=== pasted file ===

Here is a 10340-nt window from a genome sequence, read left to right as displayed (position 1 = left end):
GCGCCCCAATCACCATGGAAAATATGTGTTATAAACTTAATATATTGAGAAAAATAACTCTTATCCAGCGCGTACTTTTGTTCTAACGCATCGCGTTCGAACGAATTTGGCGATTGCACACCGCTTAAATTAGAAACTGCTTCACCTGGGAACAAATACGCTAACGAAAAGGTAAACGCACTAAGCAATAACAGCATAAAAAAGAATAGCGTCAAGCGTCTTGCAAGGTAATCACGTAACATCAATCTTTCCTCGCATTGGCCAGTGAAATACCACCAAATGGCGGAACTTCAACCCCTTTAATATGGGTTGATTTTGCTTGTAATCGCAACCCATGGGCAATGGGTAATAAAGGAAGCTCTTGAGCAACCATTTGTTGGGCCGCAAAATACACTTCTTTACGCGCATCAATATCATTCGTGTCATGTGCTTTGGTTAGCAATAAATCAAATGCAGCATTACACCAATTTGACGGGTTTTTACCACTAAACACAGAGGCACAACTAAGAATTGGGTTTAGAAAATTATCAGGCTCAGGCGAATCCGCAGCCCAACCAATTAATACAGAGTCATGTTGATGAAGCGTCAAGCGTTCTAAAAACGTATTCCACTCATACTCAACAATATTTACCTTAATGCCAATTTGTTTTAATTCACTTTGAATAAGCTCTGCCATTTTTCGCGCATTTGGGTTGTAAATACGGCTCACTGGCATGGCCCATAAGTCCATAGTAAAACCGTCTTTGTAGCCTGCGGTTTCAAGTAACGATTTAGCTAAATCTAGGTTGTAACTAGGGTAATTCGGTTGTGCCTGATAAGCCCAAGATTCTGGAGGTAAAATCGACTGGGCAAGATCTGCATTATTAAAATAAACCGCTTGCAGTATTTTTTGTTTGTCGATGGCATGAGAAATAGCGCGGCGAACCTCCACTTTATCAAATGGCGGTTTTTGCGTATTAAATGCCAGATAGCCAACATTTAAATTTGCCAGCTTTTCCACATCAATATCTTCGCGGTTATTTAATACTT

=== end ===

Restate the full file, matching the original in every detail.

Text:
Here is a 10340-nt window from a genome sequence, read left to right as displayed (position 1 = left end):
GCGCCCCAATCACCATGGAAAATATGTGTTATAAACTTAATATATTGAGAAAAATAACTCTTATCCAGCGCGTACTTTTGTTCTAACGCATCGCGTTCGAACGAATTTGGCGATTGCACACCGCTTAAATTAGAAACTGCTTCACCTGGGAACAAATACGCTAACGAAAAGGTAAACGCACTAAGCAATAACAGCATAAAAAAGAATAGCGTCAAGCGTCTTGCAAGGTAATCACGTAACATCAATCTTTCCTCGCATTGGCCAGTGAAATACCACCAAATGGCGGAACTTCAACCCCTTTAATATGGGTTGATTTTGCTTGTAATCGCAACCCATGGGCAATGGGTAATAAAGGAAGCTCTTGAGCAACCATTTGTTGGGCCGCAAAATACACTTCTTTACGCGCATCAATATCATTCGTGTCATGTGCTTTGGTTAGCAATAAATCAAATGCAGCATTACACCAATTTGACGGGTTTTTACCACTAAACACAGAGGCACAACTAAGAATTGGGTTTAGAAAATTATCAGGCTCAGGCGAATCCGCAGCCCAACCAATTAATACAGAGTCATGTTGATGAAGCGTCAAGCGTTCTAAAAACGTATTCCACTCATACTCAACAATATTTACCTTAATGCCAATTTGTTTTAATTCACTTTGAATAAGCTCTGCCATTTTTCGCGCATTTGGGTTGTAAATACGGCTCACTGGCATGGCCCATAAGTCCATAGTAAAACCGTCTTTGTAGCCTGCGGTTTCAAGTAACGATTTAGCTAAATCTAGGTTGTAACTAGGGTAATTCGGTTGTGCCTGATAAGCCCAAGATTCTGGAGGTAAAATCGACTGGGCAAGATCTGCATTATTAAAATAAACCGCTTGCAGTATTTTTTGTTTGTCGATGGCATGAGAAATAGCGCGGCGAACCTCCACTTTATCAAATGGCGGTTTTTGCGTATTAAATGCCAGATAGCCAACATTTAAATTTGCCAGCTTTTCCACATCAATATCTTCGCGGTTATTTAATACTT